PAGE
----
Skip to main content

Mobile site element identification on emulator or device

When writing automated test for desktop web application then it is quite easy to identify application elements. Almost all popular browsers have built-in developer tool bar to facilitate the element identification.
It is also quite easy to identify element locator for mobile app by appium directly for ios and android apps (or UIautomatorviewer for android apps on Ubuntu). But how do you identify application elements for mobile site? Chrome browser comes for our rescue. Chrome can be used to identify mobile site elements loaded on a mobile device or emulator.


Launch chrome:/inspect on the chrome browser and you would see following screen when no device/emulator is configured -


Screenshot from 2016-07-04 11:45:59.png
Make sure your emulator version is on Android 4.0 or higher. Once I launch the android emulator then it is listed on chrome inspect panel -


Screenshot from 2016-07-04 12:15:21.png


Launching the browser would display corresponding information on chrome inspect panel -


Screenshot from 2016-07-04 12:16:51.png


Click the inspect link and it would open bring developer toolbar, displaying the elements of mobile site just like a desktop website.


Screenshot from 2016-07-04 12:19:48.png


Click on the “Switch to portrait screencast” in developer toolbar and you will see image of emulator in developer tool bar -
Screenshot from 2016-07-04 12:25:15.png


Hence no need to switch back and forth between chrome and mobile device/emulator as you will be able to drive the mobile site UI from within developer toolbar -


Screenshot from 2016-07-04 12:28:16.png


Doing any operation on device image on developer toolbar would also reflect it on emulator/device  -


Screenshot from 2016-07-04 13:24:42.png


To bring control on a specific element, click the magnifying glass icon on developer toolbar and hover it on the element on which control is to be brought -


Screenshot from 2016-07-04 13:42:38.png


Screenshot from 2016-07-04 13:44:42.png


Now hit the escape key on your developer toolbar and start testing your element locators :)


Screenshot from 2016-07-04 14:07:48.png


Screenshot from 2016-07-04 14:14:06.png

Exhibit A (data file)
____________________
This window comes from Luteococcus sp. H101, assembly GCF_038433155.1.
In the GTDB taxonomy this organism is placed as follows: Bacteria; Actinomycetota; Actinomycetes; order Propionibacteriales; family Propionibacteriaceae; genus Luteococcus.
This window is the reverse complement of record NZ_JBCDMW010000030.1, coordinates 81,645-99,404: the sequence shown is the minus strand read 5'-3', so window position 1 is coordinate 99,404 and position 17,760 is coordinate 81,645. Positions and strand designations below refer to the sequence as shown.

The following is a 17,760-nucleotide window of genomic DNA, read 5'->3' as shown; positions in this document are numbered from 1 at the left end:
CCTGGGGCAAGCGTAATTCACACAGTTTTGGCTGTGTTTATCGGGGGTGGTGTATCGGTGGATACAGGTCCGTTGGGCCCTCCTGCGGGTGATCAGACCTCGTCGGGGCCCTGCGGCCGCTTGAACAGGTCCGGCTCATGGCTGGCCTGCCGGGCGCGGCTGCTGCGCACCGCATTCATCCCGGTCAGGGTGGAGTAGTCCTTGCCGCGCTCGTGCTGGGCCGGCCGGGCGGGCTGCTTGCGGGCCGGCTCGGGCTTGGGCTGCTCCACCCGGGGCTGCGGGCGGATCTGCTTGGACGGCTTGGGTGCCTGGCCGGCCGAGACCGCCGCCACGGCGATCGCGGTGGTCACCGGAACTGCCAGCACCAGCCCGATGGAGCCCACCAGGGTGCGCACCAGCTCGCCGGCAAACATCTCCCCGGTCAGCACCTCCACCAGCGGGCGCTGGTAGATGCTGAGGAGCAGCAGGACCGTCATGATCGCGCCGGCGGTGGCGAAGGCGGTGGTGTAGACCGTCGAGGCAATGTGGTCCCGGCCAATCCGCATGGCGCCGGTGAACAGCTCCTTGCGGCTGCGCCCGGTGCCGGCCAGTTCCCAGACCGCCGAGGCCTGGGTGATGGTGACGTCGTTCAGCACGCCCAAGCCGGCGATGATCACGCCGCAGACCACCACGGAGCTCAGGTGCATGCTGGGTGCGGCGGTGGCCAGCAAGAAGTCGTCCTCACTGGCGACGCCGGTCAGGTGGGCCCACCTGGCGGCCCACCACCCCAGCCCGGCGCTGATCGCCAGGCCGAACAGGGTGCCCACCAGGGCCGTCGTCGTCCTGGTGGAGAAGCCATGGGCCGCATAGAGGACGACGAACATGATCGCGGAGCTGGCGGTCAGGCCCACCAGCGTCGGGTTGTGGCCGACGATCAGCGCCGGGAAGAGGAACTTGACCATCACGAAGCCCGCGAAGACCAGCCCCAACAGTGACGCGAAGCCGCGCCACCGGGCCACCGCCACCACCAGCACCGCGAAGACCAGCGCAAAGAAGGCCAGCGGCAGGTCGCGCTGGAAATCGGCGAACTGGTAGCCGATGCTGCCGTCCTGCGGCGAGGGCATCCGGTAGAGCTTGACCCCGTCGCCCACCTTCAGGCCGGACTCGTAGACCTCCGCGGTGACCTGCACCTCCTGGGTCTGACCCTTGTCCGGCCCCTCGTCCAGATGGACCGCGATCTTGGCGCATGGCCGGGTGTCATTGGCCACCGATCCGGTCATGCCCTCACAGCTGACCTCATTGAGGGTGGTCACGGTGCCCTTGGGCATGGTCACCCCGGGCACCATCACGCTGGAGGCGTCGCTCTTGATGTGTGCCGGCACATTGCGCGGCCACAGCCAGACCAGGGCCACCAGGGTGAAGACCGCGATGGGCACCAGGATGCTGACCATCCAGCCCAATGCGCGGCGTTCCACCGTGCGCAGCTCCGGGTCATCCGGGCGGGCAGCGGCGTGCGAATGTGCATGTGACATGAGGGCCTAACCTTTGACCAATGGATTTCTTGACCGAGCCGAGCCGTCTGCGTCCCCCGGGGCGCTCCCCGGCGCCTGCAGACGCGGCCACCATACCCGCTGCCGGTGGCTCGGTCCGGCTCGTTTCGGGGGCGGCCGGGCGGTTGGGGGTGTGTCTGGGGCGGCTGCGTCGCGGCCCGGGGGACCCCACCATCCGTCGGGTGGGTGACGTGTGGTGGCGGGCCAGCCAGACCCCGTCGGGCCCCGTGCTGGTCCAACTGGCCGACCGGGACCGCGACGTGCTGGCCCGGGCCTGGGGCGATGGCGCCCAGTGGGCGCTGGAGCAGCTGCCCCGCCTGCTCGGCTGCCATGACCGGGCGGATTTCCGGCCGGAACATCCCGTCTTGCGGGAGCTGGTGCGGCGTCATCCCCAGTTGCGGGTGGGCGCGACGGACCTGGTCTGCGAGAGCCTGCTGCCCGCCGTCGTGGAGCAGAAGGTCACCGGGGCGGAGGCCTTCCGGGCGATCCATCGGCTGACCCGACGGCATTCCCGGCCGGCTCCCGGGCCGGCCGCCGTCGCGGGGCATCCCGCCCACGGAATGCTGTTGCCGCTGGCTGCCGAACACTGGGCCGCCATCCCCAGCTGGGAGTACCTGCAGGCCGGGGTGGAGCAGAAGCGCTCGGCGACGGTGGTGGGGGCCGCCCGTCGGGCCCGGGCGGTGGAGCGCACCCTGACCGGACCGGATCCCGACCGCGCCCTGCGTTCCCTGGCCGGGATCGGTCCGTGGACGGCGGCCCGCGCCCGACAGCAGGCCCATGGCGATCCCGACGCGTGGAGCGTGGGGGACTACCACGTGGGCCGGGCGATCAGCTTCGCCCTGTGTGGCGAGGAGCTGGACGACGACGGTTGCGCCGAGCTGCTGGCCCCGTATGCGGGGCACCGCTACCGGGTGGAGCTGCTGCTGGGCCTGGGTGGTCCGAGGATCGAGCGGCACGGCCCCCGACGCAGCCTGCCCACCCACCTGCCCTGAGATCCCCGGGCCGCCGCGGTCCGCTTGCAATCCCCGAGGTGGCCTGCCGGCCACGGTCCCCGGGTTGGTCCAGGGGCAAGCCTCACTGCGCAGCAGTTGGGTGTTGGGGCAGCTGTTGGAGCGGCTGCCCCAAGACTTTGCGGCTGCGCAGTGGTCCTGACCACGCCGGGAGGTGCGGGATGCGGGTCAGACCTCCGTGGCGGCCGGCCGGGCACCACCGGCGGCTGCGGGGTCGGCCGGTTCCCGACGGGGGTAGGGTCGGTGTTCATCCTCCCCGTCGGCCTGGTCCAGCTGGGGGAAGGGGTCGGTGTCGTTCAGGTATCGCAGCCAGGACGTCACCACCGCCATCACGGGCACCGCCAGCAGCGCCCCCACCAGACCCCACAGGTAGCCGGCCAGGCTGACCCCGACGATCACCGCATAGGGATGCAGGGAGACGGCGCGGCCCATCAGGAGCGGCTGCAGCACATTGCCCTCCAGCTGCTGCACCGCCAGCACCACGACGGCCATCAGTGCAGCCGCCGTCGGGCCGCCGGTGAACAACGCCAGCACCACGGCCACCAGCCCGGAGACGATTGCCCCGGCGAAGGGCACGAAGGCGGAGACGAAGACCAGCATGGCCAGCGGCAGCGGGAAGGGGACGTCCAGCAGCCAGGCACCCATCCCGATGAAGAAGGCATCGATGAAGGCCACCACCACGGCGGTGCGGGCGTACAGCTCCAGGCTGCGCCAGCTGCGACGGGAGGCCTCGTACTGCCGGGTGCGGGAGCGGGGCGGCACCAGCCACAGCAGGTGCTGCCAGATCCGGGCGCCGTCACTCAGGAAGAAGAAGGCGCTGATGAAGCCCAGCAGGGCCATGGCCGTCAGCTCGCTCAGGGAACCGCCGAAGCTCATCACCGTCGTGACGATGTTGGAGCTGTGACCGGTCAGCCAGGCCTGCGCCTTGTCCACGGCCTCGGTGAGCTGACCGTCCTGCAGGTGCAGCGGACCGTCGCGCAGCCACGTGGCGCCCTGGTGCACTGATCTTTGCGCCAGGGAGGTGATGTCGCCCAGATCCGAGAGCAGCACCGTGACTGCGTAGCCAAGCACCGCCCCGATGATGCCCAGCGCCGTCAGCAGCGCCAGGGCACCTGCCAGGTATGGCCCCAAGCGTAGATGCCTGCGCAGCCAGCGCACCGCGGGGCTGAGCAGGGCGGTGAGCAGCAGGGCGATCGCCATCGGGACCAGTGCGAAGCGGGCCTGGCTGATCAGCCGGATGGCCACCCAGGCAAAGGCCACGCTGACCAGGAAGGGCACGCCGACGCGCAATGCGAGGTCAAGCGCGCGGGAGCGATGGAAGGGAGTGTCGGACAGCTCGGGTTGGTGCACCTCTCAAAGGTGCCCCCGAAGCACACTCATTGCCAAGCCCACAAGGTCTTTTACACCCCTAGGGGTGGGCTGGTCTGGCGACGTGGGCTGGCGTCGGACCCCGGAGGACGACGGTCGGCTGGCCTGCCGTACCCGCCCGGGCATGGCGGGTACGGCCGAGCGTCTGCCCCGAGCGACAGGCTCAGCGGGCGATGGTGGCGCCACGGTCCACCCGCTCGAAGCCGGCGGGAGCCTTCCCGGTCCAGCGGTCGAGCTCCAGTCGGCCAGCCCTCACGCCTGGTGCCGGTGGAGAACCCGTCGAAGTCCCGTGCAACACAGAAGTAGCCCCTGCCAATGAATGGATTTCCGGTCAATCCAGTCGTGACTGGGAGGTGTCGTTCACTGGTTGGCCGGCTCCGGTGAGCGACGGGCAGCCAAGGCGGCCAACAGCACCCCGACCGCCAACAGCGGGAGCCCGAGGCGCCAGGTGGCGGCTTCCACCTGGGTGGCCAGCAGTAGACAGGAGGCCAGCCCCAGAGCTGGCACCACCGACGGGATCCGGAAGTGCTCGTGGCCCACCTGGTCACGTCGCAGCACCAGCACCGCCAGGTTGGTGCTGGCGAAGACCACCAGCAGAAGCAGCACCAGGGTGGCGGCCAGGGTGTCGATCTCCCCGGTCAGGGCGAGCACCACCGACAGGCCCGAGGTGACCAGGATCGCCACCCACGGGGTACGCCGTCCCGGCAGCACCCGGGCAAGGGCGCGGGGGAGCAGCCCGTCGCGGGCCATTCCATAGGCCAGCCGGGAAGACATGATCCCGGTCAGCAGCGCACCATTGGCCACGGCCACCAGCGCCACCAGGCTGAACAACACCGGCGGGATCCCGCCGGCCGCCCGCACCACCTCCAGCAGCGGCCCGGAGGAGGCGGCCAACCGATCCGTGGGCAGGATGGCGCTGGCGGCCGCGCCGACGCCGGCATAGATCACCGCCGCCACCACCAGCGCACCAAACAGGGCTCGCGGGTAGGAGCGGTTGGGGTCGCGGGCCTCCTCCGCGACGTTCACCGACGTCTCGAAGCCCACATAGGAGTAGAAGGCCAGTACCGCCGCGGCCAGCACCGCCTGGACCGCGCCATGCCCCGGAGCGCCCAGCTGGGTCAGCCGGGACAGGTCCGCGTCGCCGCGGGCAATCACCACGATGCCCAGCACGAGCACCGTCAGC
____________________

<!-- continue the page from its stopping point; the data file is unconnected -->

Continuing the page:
Popular posts from this blog

Where is my defect ID?

Don't you feel ecstatic when your automated tests find bug? After all tests finding bugs give us a sense of accomplishment, is not it? And this is followed by usual cycle of defect reporting, retesting and hopefully closure of defect. But at times defects are deferred to next or future releases. Which causes test method to fail for subsequent releases. And if you are dealing with a test suite having 100s of tests then it may become difficult to remember if there was a defect reported for a failing test? How do you deal with such situation. How about adding defect-id to @description tag of TestNG test. Hence it is reported on automated test report and we would know if defect exists for a failing test - How do you track defect-id of a failing test?

Return only first or last element from webelements collection

We often come across situation when there are multiple elements on a page and we probably like to exercise only a few of them using selenium webdriver. May be just first and last element. For example on a search result page we may like to click on only first and last link and not all. This is when Iterables API comes handy. (By the way I am assuming that you have already completed watching selenium training videos :)). Once we have collection of web element then we can use Iterables to get only first or last element as following - Consider that we fetch collection of element as - List< WebElement > webElements = getDriver().findElements(By. id ( "htmlID" ));   Now we can get the first web element from this collection as -  WebElement firstElement = Iterables. getFirst (webElements,  getDriver().findElement(By. id ( "defaultElement" )));   Herein second argument -   (getDriver().findElement(By. id ( "defaultElement" )))    in the me

Selenium Tutorial: Pattern Mathing using Selenium

I must confess I have never been admirer of Regular Expression but then there are times you can not escape from it, especially while working on a website which has dynamic contents appeared in static text and you want to validate it. like - "Validate that this text appears and there is 123 here and 456 here" And the test condition is 123 and 456 could be any three digits but number if digits should not be more than three. In a crude way we can at least test this - Assert.assertTrue(selenium.getText("elementLocator").contains("Validate that this text appears and there is")); but what if text goes wrong after "and there is"... what if more than 3 digits appear in text. This is where pattern matching/regular expression comes for our rescue and we can use matches method of String class to achieve same. So the assertion would be - String text = selenium.getText("elementLocator"); Assert.assertTrue(text.matches("Validate